Kea to Santorini
Slipping our anchor on a light, shake-down cruise at 11.00am we moored in the beautiful Voukari Bay, Kea within the larger natural harbour of Aghia Nicholaus at 18.50pm, opposite the famous Bronze Age site of Aghia Irini. The site itself, whose buildings and fortifications range in time from 3200-1100 BC, is closed to the public, but the author managed to arrange a private tour with a member of the Kea Museum archaeological department next morning. Following what was to be a typical Greek taxi drama, we arrived at the archaeological museum housing the site's remarkable artefacts, including their unique 2/3 life-size clay fertility goddesses (or possibly very well-endowed votive figures).
Casting off at 6.15pm we were in for an adventurous overnight sail, with northerly winds gusting from 10-35 knots and two reefs finally in sail. The half moon rose indicating the string of islands to West, whose uninterrupted visability would have guided the Bronze Age sailors from the mainland along the Western String to Santorini and ultimately Crete. The sun rising over Santorini and its bay which was formed by the catastrophic volcano eruption of c.1450BC, was one of the 'magic moments' of the trip. Entering the bay, we sought mooring at Fira, only to be turned away and redirected to Vlikadha, which proved too shallow and Ayios Nikolau, which proved too deep. Finally, like nautical Goldilockses, we found a good buoy at Finikia at the foot of the beautiful town of Ia which we had sailed past 8 (!) hours earlier. We could not dive into the cool, clear water fast enough.
That evening we ate at Yanni's on the little waterfront, a time-warp taverna. The local, cheap delicious Santorini white wine flowed as Yanni donned his special sponge hat and performed magic tricks between courses. The following morning we climbed the 286 cardiac-inducing steps up the side of the caldera to Ia where we caught a taxi to Fira (Thera) and the new archaeological museum which displayed the treasures of Akrotiri, the "Pompeii of the Cyclades". The actual site of Akrotiri, whose harbour we had sailed past the previous day, is shut until 2010, but the frescoes, the finest in Bronze Age Cycladic art, were superb, and the artefacts testified to the wealthy and cosmopolitan nature of this mercantile community. The volcanic eruption which destroyed not only this site, but probably also put paid to Cretan palatial civilization, may well have served as a basis for the myth of Atlantis.
Ios to Delos
Ios, reputed to be the burial sit of shipwrecked Homer, was a stop-over destination the next afternoon en route to Delos. We were temporarily becalmed in a lake-like Med when Sandra announced "All we need now are some dolphins." As if on cue, a pair appeared and chased each other around the boat. Once moored, Jo Heptinstall managed to befriend motel owners who let us swim in their pool and take showers, a blessing after a salty, sweaty sail. Early next morning we cast off for a full day's cruise, arriving at 17.30 pm at Mykonos's new harbour, a nasty, inhospitable building site about 2km from the main town. The island is, however, the closest legal mooring to our Delos destination, to which we took a ferry next day in the 38+ degree heat. Believed to be the birthplace of Apollo and Artemis, it was in its hey day (8th -2nd C. BC) the most sacred place in Greece and is among the most extensive and spectacular classical sites in the country, including the great Lion Terrace, mosaics and marble temples and amphitheatre.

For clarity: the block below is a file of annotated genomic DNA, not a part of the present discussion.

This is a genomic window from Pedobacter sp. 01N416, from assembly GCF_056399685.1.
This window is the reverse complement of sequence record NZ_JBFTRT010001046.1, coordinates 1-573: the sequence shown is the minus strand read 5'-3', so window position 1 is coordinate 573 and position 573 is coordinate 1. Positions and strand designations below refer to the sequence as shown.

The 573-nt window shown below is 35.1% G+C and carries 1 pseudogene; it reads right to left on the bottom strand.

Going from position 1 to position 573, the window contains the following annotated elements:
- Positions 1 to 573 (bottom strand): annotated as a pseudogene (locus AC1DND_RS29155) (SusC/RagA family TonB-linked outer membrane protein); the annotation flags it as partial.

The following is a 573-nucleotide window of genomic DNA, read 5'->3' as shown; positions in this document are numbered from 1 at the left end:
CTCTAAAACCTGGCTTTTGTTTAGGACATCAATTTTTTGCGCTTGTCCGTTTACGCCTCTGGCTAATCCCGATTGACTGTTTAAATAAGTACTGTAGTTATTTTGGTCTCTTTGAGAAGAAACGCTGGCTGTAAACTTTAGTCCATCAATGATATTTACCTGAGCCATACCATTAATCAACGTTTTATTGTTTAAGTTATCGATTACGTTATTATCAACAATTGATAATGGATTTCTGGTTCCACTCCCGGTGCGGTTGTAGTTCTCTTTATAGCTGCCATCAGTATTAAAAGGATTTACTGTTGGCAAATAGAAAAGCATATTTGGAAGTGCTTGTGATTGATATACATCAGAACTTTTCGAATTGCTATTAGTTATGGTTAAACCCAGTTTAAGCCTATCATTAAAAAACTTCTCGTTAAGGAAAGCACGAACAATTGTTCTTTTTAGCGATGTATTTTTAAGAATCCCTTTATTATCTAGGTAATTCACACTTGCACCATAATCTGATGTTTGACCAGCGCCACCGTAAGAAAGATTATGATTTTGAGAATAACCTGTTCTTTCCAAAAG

Sunion to Epidaurus and Piraeus
Weighing anchor at 7.25am, we moored at Sunion on the southern tip of Attica, overlooked by Poseidon's monumental temple (440BC ) twelve hours later. As with our own voyage, the temple was the last thing sailors from Bronze Age to Classical times saw leaving the mainland and the first on their return and, like them, we hiked up in the evening along the sacred way and made a libation to thank the god for such good winds and weather. Too, too early next morning (7.15am) we raised anchor and again thanks to brisk wind, moored in the old harbour at Epidaurus at 13.30pm, one of the most artistically and sympathetically restored harbour squares with great restaurants and friendly taxi drivers who happily - and reasonably - ferried us to and fetched us from the great amphitheatre at Epidaurus and the nearby sanctuary of Aesclepios (7th-2nd C. BC) Serena successfully tested the claim that a coin dropped on the stage could be heard in the back row.
We were sorry to leave, but with Cowes a few days away, we made for Piraeus next morning after 386 NM. So rapid was our transit that we had to wait for our reserved spot at the Royal Hellenic and Serena, for whom the word 'plucky' could have been invented, swam out to a nearby buoy rope to tie our line until a place was vacated, returning peppered with muscle shell cuts from the encrusted rope. We celebrated our great cruise, fine sailing companions and archaeo adventures with the best fish meal of the entire voyage and named our 'magic moments' (cue Perry Como song): in addition to those already mentioned were the theatre at Epidaurus, Aghia Irini and the Akrotiri frescoes, sleeping on deck under the stars and (Peter Hopps) finding a *@?! mooring at Santorini.